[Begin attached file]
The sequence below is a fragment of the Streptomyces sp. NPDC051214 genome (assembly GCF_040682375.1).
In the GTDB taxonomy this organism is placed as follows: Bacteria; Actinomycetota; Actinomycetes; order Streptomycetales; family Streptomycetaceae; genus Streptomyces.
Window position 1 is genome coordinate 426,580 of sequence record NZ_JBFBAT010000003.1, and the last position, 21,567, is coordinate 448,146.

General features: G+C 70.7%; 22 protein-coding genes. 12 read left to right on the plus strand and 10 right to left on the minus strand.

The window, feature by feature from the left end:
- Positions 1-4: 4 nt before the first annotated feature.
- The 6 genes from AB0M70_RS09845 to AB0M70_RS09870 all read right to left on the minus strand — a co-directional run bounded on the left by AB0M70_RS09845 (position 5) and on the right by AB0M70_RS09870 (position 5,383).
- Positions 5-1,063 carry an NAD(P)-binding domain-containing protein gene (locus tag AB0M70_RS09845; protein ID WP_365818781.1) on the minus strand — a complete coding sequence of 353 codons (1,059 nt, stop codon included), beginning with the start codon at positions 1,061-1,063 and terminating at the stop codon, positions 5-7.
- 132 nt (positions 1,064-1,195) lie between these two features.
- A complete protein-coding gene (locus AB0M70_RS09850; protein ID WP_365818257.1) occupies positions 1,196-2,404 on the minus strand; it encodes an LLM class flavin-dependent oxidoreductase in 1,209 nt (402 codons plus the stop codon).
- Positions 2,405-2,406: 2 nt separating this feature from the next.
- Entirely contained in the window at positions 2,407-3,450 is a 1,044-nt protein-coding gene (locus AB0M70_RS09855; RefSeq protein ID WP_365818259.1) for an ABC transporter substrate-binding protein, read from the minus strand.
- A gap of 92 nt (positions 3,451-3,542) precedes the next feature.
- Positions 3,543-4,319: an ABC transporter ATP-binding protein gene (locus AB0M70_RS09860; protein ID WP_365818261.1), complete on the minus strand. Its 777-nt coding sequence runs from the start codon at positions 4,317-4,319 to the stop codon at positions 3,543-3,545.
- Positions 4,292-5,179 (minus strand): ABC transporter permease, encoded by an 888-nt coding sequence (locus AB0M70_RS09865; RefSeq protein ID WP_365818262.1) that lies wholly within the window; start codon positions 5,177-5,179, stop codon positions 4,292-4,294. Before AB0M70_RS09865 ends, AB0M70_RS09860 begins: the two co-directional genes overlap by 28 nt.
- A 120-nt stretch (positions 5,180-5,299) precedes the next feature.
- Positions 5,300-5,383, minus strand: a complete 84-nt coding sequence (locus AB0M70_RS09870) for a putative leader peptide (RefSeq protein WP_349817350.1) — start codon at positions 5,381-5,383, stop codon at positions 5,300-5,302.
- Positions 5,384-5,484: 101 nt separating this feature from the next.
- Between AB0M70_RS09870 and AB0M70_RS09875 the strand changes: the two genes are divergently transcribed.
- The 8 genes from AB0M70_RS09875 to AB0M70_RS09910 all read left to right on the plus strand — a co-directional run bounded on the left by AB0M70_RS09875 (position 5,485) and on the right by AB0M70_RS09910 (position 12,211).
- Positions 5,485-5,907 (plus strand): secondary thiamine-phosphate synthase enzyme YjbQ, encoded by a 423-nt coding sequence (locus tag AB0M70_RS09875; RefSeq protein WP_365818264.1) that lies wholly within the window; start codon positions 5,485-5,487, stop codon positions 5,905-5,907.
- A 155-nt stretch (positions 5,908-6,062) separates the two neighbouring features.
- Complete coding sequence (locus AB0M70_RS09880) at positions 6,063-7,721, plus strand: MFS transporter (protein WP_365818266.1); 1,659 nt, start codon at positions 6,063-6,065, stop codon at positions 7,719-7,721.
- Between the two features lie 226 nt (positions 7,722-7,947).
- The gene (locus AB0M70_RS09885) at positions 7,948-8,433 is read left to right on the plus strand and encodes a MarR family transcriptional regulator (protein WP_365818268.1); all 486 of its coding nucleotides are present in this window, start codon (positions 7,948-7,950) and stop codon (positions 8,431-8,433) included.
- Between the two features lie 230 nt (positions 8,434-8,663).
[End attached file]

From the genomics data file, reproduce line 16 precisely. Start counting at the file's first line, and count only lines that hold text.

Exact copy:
- A 120-nt stretch (positions 5,180-5,299) precedes the next feature.